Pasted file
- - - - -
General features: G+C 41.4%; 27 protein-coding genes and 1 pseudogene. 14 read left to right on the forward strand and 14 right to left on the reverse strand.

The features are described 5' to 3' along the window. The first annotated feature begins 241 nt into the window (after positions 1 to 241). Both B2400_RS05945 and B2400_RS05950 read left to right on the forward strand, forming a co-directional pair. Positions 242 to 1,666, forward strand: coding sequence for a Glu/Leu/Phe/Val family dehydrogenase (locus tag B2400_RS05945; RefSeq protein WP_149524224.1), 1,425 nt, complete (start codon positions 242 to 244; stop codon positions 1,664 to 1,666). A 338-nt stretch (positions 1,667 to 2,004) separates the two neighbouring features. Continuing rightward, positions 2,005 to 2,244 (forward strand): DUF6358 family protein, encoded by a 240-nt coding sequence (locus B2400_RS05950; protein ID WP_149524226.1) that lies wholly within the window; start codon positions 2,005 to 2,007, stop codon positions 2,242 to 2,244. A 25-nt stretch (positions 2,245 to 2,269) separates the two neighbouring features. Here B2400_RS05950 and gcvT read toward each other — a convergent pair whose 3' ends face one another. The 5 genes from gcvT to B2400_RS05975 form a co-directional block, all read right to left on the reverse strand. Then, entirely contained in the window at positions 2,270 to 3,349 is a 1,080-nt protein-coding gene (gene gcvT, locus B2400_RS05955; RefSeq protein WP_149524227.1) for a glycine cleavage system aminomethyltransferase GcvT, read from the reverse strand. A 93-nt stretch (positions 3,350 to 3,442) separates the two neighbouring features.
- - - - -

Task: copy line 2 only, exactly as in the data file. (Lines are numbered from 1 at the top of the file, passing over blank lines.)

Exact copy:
The features are described 5' to 3' along the window. The first annotated feature begins 241 nt into the window (after positions 1 to 241). Both B2400_RS05945 and B2400_RS05950 read left to right on the forward strand, forming a co-directional pair. Positions 242 to 1,666, forward strand: coding sequence for a Glu/Leu/Phe/Val family dehydrogenase (locus tag B2400_RS05945; RefSeq protein WP_149524224.1), 1,425 nt, complete (start codon positions 242 to 244; stop codon positions 1,664 to 1,666). A 338-nt stretch (positions 1,667 to 2,004) separates the two neighbouring features. Continuing rightward, positions 2,005 to 2,244 (forward strand): DUF6358 family protein, encoded by a 240-nt coding sequence (locus B2400_RS05950; protein ID WP_149524226.1) that lies wholly within the window; start codon positions 2,005 to 2,007, stop codon positions 2,242 to 2,244. A 25-nt stretch (positions 2,245 to 2,269) separates the two neighbouring features. Here B2400_RS05950 and gcvT read toward each other — a convergent pair whose 3' ends face one another. The 5 genes from gcvT to B2400_RS05975 form a co-directional block, all read right to left on the reverse strand. Then, entirely contained in the window at positions 2,270 to 3,349 is a 1,080-nt protein-coding gene (gene gcvT, locus B2400_RS05955; RefSeq protein WP_149524227.1) for a glycine cleavage system aminomethyltransferase GcvT, read from the reverse strand. A 93-nt stretch (positions 3,350 to 3,442) separates the two neighbouring features.